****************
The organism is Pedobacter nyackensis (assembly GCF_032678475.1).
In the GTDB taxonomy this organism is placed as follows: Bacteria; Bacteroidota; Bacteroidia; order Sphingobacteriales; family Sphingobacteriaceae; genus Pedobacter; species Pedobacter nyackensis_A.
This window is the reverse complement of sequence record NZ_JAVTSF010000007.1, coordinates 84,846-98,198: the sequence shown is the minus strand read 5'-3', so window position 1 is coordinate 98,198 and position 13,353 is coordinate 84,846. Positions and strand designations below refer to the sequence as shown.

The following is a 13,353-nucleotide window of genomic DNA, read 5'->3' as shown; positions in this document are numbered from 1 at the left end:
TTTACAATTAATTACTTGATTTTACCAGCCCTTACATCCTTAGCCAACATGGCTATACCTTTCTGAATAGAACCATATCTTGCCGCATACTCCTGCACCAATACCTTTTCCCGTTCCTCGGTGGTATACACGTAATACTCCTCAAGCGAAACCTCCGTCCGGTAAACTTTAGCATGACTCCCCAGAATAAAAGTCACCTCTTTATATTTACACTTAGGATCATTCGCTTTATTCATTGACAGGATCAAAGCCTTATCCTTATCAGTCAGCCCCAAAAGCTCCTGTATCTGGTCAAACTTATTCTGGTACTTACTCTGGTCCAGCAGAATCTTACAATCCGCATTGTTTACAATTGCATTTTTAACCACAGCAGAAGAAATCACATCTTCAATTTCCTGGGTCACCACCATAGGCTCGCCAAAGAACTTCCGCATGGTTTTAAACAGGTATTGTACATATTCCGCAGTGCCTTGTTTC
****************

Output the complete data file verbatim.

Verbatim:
The organism is Pedobacter nyackensis (assembly GCF_032678475.1).
In the GTDB taxonomy this organism is placed as follows: Bacteria; Bacteroidota; Bacteroidia; order Sphingobacteriales; family Sphingobacteriaceae; genus Pedobacter; species Pedobacter nyackensis_A.
This window is the reverse complement of sequence record NZ_JAVTSF010000007.1, coordinates 84,846-98,198: the sequence shown is the minus strand read 5'-3', so window position 1 is coordinate 98,198 and position 13,353 is coordinate 84,846. Positions and strand designations below refer to the sequence as shown.

The following is a 13,353-nucleotide window of genomic DNA, read 5'->3' as shown; positions in this document are numbered from 1 at the left end:
TTTACAATTAATTACTTGATTTTACCAGCCCTTACATCCTTAGCCAACATGGCTATACCTTTCTGAATAGAACCATATCTTGCCGCATACTCCTGCACCAATACCTTTTCCCGTTCCTCGGTGGTATACACGTAATACTCCTCAAGCGAAACCTCCGTCCGGTAAACTTTAGCATGACTCCCCAGAATAAAAGTCACCTCTTTATATTTACACTTAGGATCATTCGCTTTATTCATTGACAGGATCAAAGCCTTATCCTTATCAGTCAGCCCCAAAAGCTCCTGTATCTGGTCAAACTTATTCTGGTACTTACTCTGGTCCAGCAGAATCTTACAATCCGCATTGTTTACAATTGCATTTTTAACCACAGCAGAAGAAATCACATCTTCAATTTCCTGGGTCACCACCATAGGCTCGCCAAAGAACTTCCGCATGGTTTTAAACAGGTATTGTACATATTCCGCAGTGCCTTGTTTC